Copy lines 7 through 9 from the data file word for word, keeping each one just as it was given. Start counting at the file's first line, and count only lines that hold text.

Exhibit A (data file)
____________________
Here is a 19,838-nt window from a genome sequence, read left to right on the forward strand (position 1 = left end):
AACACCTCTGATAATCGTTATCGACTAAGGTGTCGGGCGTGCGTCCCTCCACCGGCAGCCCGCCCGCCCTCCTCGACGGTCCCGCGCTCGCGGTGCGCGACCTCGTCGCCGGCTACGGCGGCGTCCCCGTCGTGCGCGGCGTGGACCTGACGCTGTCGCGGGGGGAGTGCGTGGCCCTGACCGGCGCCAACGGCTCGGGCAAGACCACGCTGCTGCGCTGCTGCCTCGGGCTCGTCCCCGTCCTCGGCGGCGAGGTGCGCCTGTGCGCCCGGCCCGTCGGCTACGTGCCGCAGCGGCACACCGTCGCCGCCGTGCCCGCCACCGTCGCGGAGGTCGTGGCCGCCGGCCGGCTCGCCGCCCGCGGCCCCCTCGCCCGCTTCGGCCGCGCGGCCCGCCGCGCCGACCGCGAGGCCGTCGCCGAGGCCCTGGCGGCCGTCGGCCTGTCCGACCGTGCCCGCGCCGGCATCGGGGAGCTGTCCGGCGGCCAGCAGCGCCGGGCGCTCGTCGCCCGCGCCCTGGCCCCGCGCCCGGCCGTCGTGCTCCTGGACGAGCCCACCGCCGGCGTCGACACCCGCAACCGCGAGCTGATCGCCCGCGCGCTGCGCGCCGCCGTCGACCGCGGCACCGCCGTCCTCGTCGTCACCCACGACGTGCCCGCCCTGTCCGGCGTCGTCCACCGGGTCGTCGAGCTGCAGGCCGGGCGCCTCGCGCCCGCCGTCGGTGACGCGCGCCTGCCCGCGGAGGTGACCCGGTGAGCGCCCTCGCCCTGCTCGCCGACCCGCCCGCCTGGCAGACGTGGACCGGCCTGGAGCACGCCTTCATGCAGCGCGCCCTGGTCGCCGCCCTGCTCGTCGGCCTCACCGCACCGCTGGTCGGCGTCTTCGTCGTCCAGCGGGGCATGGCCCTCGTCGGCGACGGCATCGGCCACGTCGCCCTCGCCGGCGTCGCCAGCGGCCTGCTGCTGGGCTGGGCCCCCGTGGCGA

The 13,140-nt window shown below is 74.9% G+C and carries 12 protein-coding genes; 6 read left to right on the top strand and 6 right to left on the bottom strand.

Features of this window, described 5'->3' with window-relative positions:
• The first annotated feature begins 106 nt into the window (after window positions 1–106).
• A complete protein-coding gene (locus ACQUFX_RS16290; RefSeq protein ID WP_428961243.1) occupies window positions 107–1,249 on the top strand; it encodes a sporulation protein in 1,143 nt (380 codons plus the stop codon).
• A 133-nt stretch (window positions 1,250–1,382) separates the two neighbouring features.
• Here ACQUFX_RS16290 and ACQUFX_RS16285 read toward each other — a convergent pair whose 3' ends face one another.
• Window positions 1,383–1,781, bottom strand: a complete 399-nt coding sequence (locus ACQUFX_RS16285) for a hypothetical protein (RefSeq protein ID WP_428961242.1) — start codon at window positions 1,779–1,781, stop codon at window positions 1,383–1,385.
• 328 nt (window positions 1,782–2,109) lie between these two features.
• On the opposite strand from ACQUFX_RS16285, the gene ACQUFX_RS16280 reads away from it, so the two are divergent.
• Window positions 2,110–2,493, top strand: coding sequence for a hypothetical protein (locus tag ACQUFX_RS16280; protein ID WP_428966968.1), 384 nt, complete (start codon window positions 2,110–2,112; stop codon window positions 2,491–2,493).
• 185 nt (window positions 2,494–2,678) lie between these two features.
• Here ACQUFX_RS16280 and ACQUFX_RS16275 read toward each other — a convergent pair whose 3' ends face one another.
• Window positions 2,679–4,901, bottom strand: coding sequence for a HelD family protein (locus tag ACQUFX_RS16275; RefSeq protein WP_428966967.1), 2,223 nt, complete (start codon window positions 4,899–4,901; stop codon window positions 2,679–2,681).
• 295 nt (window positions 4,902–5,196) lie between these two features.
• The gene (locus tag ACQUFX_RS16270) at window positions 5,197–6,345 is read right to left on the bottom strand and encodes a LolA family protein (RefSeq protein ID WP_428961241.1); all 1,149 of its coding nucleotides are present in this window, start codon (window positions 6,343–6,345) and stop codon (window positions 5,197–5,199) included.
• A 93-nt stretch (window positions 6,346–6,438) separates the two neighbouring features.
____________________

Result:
• A 133-nt stretch (window positions 1,250–1,382) separates the two neighbouring features.
• Here ACQUFX_RS16290 and ACQUFX_RS16285 read toward each other — a convergent pair whose 3' ends face one another.
• Window positions 1,383–1,781, bottom strand: a complete 399-nt coding sequence (locus ACQUFX_RS16285) for a hypothetical protein (RefSeq protein ID WP_428961242.1) — start codon at window positions 1,779–1,781, stop codon at window positions 1,383–1,385.